Shed Foundation Advice


Old 08-30-19, 11:36 AM
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Shed Foundation Advice

Hi Everyone,

I am trying to replace my crumbling old 7’x7’ shed with a larger 8’x16’ kit one I got a good deal on. The issue is that the old shed is on a cement slab. I was originally planning on just expanding that slab but I realized I would have to mix and pour ~60+ bags of cement by myself and the only way I would be able to do that is to mix and pour it in small sections over the course of several weeks. Unfortunately pouring from a truck is not an option due to the distance from the road and a single person gate to get into the yard so it would be cost prohibitive to make the cement truck wait for that long even with several people to help.

The other option I can think of would be to rip out the old slab entirely and put the entire shed on a wooden platform instead which would be far cheaper a and would allow us to take the shed with us if we ever moved but I’ve never broken up a concrete slab before so I’m not sure how hard that would be. (a nearby road company does take concrete for free to reuse it)

Does anyone have any suggestions on this?
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Old 08-30-19, 11:46 AM
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Welcome to the forums!

Sometimes concrete breaks up pretty easy but sometimes it can be a real job. If I intended to go with wood I'd use a portion of the slab as a footer for the wood or maybe erect the shed next to the slab and utilize the slab when a flat solid surface is needed to work off of.

IMO the best option would be to pour more concrete. You could just pour a perimeter to set the new shed on and then fill in the rest later.
Old 08-30-19, 03:11 PM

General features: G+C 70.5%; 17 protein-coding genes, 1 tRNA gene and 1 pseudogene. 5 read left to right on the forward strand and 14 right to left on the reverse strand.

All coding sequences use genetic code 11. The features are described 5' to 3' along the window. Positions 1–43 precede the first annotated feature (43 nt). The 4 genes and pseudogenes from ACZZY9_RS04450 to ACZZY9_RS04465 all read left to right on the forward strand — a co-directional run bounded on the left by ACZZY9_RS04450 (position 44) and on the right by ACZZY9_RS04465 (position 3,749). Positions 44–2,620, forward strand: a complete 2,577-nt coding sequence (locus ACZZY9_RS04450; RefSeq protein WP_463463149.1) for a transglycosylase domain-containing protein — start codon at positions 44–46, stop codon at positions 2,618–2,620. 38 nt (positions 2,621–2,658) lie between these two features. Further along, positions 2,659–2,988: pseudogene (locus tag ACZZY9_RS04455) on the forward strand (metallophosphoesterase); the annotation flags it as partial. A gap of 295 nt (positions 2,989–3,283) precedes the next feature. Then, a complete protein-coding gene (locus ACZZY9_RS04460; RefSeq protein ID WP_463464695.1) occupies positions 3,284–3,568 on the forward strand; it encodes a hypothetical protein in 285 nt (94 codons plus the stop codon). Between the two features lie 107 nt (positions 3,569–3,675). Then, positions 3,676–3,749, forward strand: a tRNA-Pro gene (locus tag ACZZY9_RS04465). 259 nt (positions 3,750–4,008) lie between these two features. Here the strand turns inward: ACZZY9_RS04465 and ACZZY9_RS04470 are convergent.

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Originally Posted by cappy12
... replace my crumbling old 7’x7’ shed with a larger 8’x16’ kit
due to the distance from the road and a single person gate to get into the yard
How are you planning to get the 8' x 16' shed pieces into a yard, if the yard can't accommodate a line of wheelbarrows?

Do you have access to a lawn tractor that fits through the gate? Can you find or borrow a 1 ton towing strap?

If you do, I would go to the local big-box store and have them deliver the gravel for the base, a pallet of cement, AND rent and deliver a small wheeled cement mixer.
Have them deliver on a Friday so you can work over the weekend. The mixer doubles as a wheelbarrow, the tow strap lets you move a full mixer easily, but you'll likely need someone to steer as you tow.

You have to excavate a base for the pad in advance.
Use the mixer to move the stone, use the tractor and a tow strap if it is too heavy to move easily.
Use the mixer to mix the cement, use the tractor to tow the full mixer to the shed site.
Repeat as necessary.
Old 08-30-19, 06:10 PM
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Also, check with your local building and zoning codes. Small sheds are often allowed without permits but when you go above a certain size they start falling under zoning restrictions like how big they can be or how far it must be from a property line.

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